Another example is the Kent Valley near Seattle, there’s land preserved for agriculture, under the growth management act. There are several abandoned plant nurseries, with unkempt brush, trees, and grass. They would catch on fire with a cigarette thrown out the window, during that area’s Mediterranean summer drought.
4. For all scenarios, recognize the demographics of who is moving to these small towns to retire: the Ashlands, Flagstaffs, Bends, Durangos, Mammoth Lakes, and Boulders — retiring baby boomers who love nature (as I discuss in this other post). These formerly white collar baby boomer engineers and teachers have lots of money to buy large properties on large lots, but have no concept of fire prevention, and little energy to buy chain saws and clear and log 5 acre parcels. Establish education programs in the Senior Centers on proper forest thinning and brush clearing, for these rural and exurban counties.
5. Public opposition to thinning and logging, especially from baby boomers, can stop forest thinning projects. According to USDA Geographers John Cromartie and Peter Nelson, the non-metro population of baby boomers (ages 55-75) will increase by 30% between 2010 and 2020. As they retire and tellecommute in their elder years, they are migrating away from high density, Smart Growth inspired neighborhoods, and towards areas with natural amenities and cheap housing.
As Cromartie and Nelson emphasize, migration into metro counties was a gain of 970,000 during the 1990’s. This will reverse to a loss from metro to nonmetro counties of 650,000 during the 2010’s! The rural and small town population of 55-75 year olds will increase from 8.6 million in 2000, to 14.2 million in 2020.
Baby boomers show a stronger desire to move from metro to nonmetro counties, compared to younger and older individuals. These environmentally conscious baby boomers in search of nature will oppose thinning, logging, controlled burns, and other fire prevention measures.
Therefore, the best approach is education,with videos of historical fires near resort towns. Education isn’t hard, when you show the aftermath of thinning and controlled burns, with wildflowers, birds, and butterflies. And, everyone enjoys open vistas through the thinned understory.
Below, more photos of Flagstaff, Ashland, Vail, Frisco, and South Lake Tahoe, as noted in their captions. I will continue to add more photos as I find them in my files:
Under construction – I never added the Ashland oregon photos those are forthcoming and much below needs to be deleted.
Ashland Fire, 2010 – MORE PHOTOS FORTHCOMING
It’s been a dreadful summer watching massive wildfires burning near four delightful Smart Growth mountain towns: Boulder (CO), Flagstaff (AZ), Bend (OR), and Ashland (OR).
While the Rocky Mountains just west of Boulder continue to burn as of this writing (September 9, 2010), fires are as far as I know out in Flagstaff, Bend, and Ashland. Continuous updates to the Boulder fire are presented here. A map of the fire’s progression in the Four Mile Canyon area as of September 7, 2010 (PDF Map): Four_Mile_Fire_Web_Perimeter_Sept72010. (Replaced by the updated map for Sept. 11 above.)
UPDATE, September 12, 2010, 1am: The Boulder Fire Evacuation Boundary is not on the Urban Growth Boundary to the west of town, and fortunately never was. Everywhere West of Boulder, north of Boulder Canyon, East of the Peak to Peak Highway, and South of Lefthand Canyon is still under evacuation. This area includes both BLM, USFS, and private land. 6,000+ acres burned, and nearly 200 structures gone.
Current information about the fire, now 60% contained:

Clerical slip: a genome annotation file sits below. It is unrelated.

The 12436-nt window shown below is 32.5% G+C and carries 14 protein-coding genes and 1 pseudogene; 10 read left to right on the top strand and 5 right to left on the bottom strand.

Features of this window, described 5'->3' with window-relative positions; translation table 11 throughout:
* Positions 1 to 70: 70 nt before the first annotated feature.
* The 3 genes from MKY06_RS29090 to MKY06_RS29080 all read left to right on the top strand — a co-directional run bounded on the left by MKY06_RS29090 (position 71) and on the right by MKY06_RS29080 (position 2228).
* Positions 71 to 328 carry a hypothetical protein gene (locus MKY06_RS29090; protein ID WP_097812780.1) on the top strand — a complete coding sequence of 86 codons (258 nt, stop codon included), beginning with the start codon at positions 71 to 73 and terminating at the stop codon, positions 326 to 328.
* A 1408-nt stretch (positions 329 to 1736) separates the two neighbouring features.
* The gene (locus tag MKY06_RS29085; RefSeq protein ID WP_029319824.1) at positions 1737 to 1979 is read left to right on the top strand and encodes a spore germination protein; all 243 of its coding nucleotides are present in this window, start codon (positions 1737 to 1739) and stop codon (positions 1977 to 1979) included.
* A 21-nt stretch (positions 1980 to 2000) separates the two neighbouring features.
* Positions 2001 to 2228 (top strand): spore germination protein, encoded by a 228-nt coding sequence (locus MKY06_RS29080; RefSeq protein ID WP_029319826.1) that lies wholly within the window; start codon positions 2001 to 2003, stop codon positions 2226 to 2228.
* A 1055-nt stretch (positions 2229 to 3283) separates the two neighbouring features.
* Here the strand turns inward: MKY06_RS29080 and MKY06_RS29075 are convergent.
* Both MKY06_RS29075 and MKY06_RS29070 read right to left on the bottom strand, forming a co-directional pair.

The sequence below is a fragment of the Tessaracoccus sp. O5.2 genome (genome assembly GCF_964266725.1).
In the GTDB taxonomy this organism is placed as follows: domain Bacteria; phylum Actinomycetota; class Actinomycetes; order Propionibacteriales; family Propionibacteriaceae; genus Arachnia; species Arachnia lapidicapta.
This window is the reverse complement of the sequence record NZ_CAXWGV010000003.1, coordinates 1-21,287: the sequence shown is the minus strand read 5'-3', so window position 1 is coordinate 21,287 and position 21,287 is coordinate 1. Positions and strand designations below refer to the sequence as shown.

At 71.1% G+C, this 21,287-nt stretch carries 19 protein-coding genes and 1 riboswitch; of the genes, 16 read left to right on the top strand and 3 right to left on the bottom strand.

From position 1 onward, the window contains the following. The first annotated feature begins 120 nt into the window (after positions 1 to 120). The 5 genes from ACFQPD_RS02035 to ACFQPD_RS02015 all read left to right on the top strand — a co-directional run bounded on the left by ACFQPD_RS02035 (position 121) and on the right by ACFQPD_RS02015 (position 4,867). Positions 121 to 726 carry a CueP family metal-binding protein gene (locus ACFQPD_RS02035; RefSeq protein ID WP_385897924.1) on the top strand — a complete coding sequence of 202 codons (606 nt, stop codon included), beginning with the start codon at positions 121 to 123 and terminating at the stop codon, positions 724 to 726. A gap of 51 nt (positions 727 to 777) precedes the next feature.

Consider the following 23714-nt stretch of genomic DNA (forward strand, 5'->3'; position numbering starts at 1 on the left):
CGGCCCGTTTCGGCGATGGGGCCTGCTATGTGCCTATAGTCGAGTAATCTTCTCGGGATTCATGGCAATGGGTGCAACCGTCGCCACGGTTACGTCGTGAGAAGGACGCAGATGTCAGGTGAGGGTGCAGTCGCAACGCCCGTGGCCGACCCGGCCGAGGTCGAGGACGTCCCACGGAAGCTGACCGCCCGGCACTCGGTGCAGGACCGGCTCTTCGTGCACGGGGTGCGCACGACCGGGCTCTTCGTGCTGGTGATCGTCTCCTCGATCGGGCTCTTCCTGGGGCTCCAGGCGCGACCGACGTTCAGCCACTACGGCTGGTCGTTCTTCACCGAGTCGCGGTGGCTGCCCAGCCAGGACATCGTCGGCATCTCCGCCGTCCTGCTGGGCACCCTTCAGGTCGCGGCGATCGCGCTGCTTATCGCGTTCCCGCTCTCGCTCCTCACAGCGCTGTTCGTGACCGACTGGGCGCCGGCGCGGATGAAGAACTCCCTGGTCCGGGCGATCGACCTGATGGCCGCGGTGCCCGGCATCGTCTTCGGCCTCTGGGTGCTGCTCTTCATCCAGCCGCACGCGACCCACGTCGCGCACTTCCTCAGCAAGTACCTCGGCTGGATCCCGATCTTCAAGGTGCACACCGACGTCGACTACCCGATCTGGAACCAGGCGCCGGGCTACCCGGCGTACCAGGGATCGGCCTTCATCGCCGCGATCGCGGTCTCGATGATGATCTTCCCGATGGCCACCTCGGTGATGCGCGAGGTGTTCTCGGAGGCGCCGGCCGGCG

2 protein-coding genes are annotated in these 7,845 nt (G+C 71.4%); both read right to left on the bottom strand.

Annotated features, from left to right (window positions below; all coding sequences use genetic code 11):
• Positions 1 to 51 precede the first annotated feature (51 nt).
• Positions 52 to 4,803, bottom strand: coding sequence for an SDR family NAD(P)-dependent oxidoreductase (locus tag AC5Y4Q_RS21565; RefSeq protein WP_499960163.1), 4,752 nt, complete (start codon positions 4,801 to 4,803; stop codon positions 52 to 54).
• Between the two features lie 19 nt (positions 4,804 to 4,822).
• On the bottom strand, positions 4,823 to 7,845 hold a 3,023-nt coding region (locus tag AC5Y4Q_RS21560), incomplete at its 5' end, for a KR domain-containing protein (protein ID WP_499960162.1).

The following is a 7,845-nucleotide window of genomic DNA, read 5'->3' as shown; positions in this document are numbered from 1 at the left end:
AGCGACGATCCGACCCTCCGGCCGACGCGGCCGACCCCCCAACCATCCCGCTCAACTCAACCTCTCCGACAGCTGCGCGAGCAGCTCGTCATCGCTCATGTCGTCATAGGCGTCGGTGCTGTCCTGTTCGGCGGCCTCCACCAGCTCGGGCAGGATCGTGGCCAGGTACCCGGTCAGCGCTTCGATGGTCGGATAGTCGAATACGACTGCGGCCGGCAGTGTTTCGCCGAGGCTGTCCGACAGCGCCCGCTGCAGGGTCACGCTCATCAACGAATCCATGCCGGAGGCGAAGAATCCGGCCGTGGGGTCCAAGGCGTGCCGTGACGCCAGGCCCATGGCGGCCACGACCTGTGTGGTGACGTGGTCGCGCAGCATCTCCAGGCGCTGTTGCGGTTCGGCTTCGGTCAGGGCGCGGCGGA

Boulder County Dept. of Emergency Management: http://www.boulderoem.org/emergency-status
Boulder County Newsroom: http://www.bouldercounty.org/newsroom/templates/bocodefault.aspx?articleid=2311&zoneid=1
Map of Evacuation Area and Burned Area Perimeter: http://www.bouldercounty.org/bocc/FourMileFireWebPerimeter.pdf
Inciweb Interagency Map and Forest Fuel Information: http://www.inciweb.org/incident/2119/
Newsradio 850 KOA, Denver/Boulder, covering 40 states at night on the skywave, or on-line at http://850koa.com.
Here is the earlier September 8, 2010 Map: http://www.bouldercounty.org/bocc/FourMileFireWebPerimeter.pdf
The canyons west of Boulder are very steep, with Ponderosa Pines and dead brown grass. I’ve visited there, and doubt the area has been properly thinned and maintained, as the properties looked seedy with meth problems. Due to public opposition, residents would not want to see logging in the Boulder mountains.
See below for why Urban Growth Boundaries must be maintained, to prevent fires in small towns, whose residents restrict the harvesting of natural resources.
Pursuant to my main post on fires in Mountain Towns with Urban Growth Boundaries, the Boulder Daily Camera (newspaper) has just released the photo below of Boulder Officials cutting dead brown grass on the urban growth boundary – at the last minute. See more photos of the urban growth boundary below. Photo Credit from the Boulder Daily Camera, September 8, 2010: http://www.dailycamera.com/portlet/article/html/imageDisplay.jsp?contentItemRelationshipId=3282334
This wooden fence, as I recall, separates high density Smart Growth from the urban growth boundary, and tall grassy fields that extend up to Ponderosa Pines and Douglas in the Front Range. Many of these Douglas Firs have died due to beetles, as Inciweb reports, contributing to the severity of the Boulder fire.
As discussed in my main post, the Ashland, Oregon fire a few weeks ago started in tall dead brown grass on the urban growth boundary. While Ashland requires grass to be cut at a few inches, surrounding Jackson County does not. The Ashland mayor is talking with Jackson County Officials about this.
I am very sorry to report this. Those of us with understanding of fire ecology have a lot of work to do to help these communities with Smart Growth and Urban Growth Boundaries avoid future catastrophic fires. The “leave it alone, let it grow” approach directed on urban growth boundaries is well-intentioned in terms of preserving views of natural amenities, yet is not safe for rural property owners.
Here are additional photos, submitted by readers to the Denver Post blogs. I selected a few examples of fire hazards on the Boulder urban growth boundary and dead trees in the foothills. See captions for comments and appropriate photo credits.
First, click here for The Denver Post’s 17 photos of a 27 year old Boulderite, as he returns to his burned home in the Boulder foothills. The devastation is beyond belief, and he can’t find his three cats. Here’s what remains of his house: